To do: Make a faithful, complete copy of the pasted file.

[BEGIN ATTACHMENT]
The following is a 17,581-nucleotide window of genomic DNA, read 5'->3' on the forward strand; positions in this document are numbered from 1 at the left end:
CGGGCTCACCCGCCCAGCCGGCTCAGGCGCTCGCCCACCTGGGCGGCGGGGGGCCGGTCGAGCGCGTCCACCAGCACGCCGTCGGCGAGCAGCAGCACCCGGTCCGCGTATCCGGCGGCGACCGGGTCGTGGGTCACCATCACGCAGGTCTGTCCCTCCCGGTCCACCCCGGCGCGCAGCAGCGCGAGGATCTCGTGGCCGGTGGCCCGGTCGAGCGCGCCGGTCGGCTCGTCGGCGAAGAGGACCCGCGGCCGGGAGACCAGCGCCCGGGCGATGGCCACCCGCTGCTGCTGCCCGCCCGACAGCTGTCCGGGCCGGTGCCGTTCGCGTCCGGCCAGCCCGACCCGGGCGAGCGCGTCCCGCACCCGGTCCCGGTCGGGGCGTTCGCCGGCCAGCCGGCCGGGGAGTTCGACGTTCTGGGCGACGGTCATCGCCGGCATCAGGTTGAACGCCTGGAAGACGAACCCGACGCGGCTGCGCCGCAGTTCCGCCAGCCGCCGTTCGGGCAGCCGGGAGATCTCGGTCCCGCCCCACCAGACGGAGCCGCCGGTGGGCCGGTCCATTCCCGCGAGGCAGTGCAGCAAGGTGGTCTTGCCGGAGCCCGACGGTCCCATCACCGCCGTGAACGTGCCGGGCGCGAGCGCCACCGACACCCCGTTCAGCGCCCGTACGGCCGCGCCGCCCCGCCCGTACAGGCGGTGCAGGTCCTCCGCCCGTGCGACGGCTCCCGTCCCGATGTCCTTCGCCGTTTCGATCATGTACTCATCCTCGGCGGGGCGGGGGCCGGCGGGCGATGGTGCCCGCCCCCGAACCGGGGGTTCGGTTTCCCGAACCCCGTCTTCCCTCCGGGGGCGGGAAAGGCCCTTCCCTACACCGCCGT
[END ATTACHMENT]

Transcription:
The following is a 17,581-nucleotide window of genomic DNA, read 5'->3' on the forward strand; positions in this document are numbered from 1 at the left end:
CGGGCTCACCCGCCCAGCCGGCTCAGGCGCTCGCCCACCTGGGCGGCGGGGGGCCGGTCGAGCGCGTCCACCAGCACGCCGTCGGCGAGCAGCAGCACCCGGTCCGCGTATCCGGCGGCGACCGGGTCGTGGGTCACCATCACGCAGGTCTGTCCCTCCCGGTCCACCCCGGCGCGCAGCAGCGCGAGGATCTCGTGGCCGGTGGCCCGGTCGAGCGCGCCGGTCGGCTCGTCGGCGAAGAGGACCCGCGGCCGGGAGACCAGCGCCCGGGCGATGGCCACCCGCTGCTGCTGCCCGCCCGACAGCTGTCCGGGCCGGTGCCGTTCGCGTCCGGCCAGCCCGACCCGGGCGAGCGCGTCCCGCACCCGGTCCCGGTCGGGGCGTTCGCCGGCCAGCCGGCCGGGGAGTTCGACGTTCTGGGCGACGGTCATCGCCGGCATCAGGTTGAACGCCTGGAAGACGAACCCGACGCGGCTGCGCCGCAGTTCCGCCAGCCGCCGTTCGGGCAGCCGGGAGATCTCGGTCCCGCCCCACCAGACGGAGCCGCCGGTGGGCCGGTCCATTCCCGCGAGGCAGTGCAGCAAGGTGGTCTTGCCGGAGCCCGACGGTCCCATCACCGCCGTGAACGTGCCGGGCGCGAGCGCCACCGACACCCCGTTCAGCGCCCGTACGGCCGCGCCGCCCCGCCCGTACAGGCGGTGCAGGTCCTCCGCCCGTGCGACGGCTCCCGTCCCGATGTCCTTCGCCGTTTCGATCATGTACTCATCCTCGGCGGGGCGGGGGCCGGCGGGCGATGGTGCCCGCCCCCGAACCGGGGGTTCGGTTTCCCGAACCCCGTCTTCCCTCCGGGGGCGGGAAAGGCCCTTCCCTACACCGCCGT